I moved to Los Angeles thinking it would change everything that was wrong in my life…it ended up doing the exact opposite. The last few months I was living in New york were rough. Things at my job were changing, I started getting really awful seasonal depression and overall just feeling really unhappy. I was long distance with my boyfriend (New York to DC) and we really saw no end in sight and the once a month weekends together were not cutting it. It wasn’t until I had the opportunity to move to LA when things really started looking up. I started to get excited again for my future and to tackle a new challenge. I was looking forward to a new adventure and to be an adult in a different city (I moved to New York a week after I graduated college).
I moved to LA in the beginning of July with the expectation that I would have time to finally get a work life balance and really work on self care – both physically and mentally. I wanted to find a balance again where I could put time back into the blog without it being an 11pm chore after a stressful day at work. Instead however, I was working longer hours than ever and traveling non-stop. I was living out of a suitcase up until the end of September. So for 3 months I truly felt like I hadn’t even moved here yet. I didn’t even have a bed, let alone a work-life balance. It was beyond disheartening.
When you pin your happiness on one thing (for me it was my upcoming move) and it doesn’t live up to your expectations, the effects can be overwhelming. My anxiety started to have a crippling effect over me and I was crying almost everyday. I had never experienced something like that before. But here I was, starting from scratch in a new city, trying to find a home, trying to meet new friends and just overwhelmed to the point of pure exhaustion. There is a video I took of myself during this time where the bags under my eyes and my facial expression is honestly hard for me to look at. It was bad.
I decided to take a step back and try to understand what was happening. Why was my anxiety affecting me so much? Why was I so sad? How was I not able to sort through this? What I came to realize, is that moving to LA had not only forced me to look at but magnified the issues I was having in my life that I had previously swept under the rug when I was in New York.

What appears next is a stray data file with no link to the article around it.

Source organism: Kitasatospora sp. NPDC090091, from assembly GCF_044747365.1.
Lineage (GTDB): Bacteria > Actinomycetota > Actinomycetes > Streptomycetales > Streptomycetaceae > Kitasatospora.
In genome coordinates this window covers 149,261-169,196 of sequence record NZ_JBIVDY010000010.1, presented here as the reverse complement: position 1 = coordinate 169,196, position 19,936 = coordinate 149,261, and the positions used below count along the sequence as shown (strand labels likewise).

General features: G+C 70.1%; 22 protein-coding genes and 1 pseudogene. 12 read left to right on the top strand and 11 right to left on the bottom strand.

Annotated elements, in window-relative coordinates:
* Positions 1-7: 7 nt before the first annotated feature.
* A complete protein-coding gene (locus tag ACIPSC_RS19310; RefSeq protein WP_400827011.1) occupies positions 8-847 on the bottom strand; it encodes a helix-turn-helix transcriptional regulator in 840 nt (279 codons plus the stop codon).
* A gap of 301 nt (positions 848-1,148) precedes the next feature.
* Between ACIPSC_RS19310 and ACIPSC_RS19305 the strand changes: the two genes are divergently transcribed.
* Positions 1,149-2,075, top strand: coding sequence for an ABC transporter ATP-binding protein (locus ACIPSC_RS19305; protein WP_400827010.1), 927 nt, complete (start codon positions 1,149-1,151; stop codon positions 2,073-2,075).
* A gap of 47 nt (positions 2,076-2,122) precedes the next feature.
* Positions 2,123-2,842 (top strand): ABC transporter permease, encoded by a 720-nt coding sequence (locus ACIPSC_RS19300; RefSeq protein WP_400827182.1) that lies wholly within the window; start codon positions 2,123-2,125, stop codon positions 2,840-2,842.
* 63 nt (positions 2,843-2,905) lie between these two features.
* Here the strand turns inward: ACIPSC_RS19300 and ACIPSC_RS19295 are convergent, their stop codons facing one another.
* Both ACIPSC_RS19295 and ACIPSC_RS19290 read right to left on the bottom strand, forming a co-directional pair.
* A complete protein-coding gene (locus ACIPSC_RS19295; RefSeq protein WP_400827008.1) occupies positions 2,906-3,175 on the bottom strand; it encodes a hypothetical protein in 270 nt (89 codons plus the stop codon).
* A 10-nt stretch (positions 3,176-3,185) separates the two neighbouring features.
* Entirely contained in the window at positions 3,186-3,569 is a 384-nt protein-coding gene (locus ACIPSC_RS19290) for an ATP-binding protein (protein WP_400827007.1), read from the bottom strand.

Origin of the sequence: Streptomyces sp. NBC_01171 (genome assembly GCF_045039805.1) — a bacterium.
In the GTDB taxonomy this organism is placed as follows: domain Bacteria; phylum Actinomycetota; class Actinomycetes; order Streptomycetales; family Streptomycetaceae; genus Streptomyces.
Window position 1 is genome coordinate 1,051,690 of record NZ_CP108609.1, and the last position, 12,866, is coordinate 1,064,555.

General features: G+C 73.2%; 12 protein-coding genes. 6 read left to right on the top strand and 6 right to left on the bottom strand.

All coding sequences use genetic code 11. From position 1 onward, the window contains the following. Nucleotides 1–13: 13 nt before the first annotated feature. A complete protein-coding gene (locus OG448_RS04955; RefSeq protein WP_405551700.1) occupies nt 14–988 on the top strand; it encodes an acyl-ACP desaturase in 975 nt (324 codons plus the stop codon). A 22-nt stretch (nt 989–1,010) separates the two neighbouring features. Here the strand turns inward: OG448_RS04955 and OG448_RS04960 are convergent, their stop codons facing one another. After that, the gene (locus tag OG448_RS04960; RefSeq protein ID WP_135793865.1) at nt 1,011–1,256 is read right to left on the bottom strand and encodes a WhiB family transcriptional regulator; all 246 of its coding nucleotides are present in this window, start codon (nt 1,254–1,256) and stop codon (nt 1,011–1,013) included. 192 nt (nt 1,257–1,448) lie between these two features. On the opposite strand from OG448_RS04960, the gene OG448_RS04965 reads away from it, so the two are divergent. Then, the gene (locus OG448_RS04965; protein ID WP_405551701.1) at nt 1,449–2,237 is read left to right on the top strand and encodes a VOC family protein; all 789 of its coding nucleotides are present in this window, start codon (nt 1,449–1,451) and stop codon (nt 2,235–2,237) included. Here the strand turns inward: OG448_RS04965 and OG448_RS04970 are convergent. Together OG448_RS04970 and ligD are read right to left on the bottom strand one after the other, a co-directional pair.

Now that things have finally settled down, I have been forced to confront these issues and it truly has been a blessing. I have always been a workaholic, but learning to turn that off sometimes has been one of the most cathartic experiences. Something I have learned is that it takes a low point in your life for you to grow. It has helped me reshape my goals and understand what truly makes me happy. I finally have the time to work on who I am and give attention to people in my life who mean the most to me. While things can be rocky from time to time (I mean hello I am basically starting from scratch in LA) it was so important for me to get out of my comfort zone and rechallenge myself. It took me moving and getting out of my element for me to take a step back and reevaluate what truly makes me happy. Here are some other things I have picked up along the way and have started to incorporate in my life as I work towards my self care goals:
I don’t look at Instagram an hour before bed or right when I wake up in the morning
I take 10-15 minutes every morning on my back patio to just move around and think
I give my attention to the people that make me happy
Keep up with my friends and family on a regular basis
I write in my journal when my thoughts can be overwhelming and I need to refocus
Saying “no” to events, opportunities, etc. is necessary
I try to get into bed by 8:30/9pm on night I dont have events
Drinking a ton of lemon water is a secret ingredient both physically and mentally
These may seem pretty basic, but actively working on them has brought me so much happiness. Anyway, the summary of this is that pinning your happiness on one thing and it not living up to your expectations can be absolutely terrifying but at the end of the day, it can push you even harder to be the person you want to be.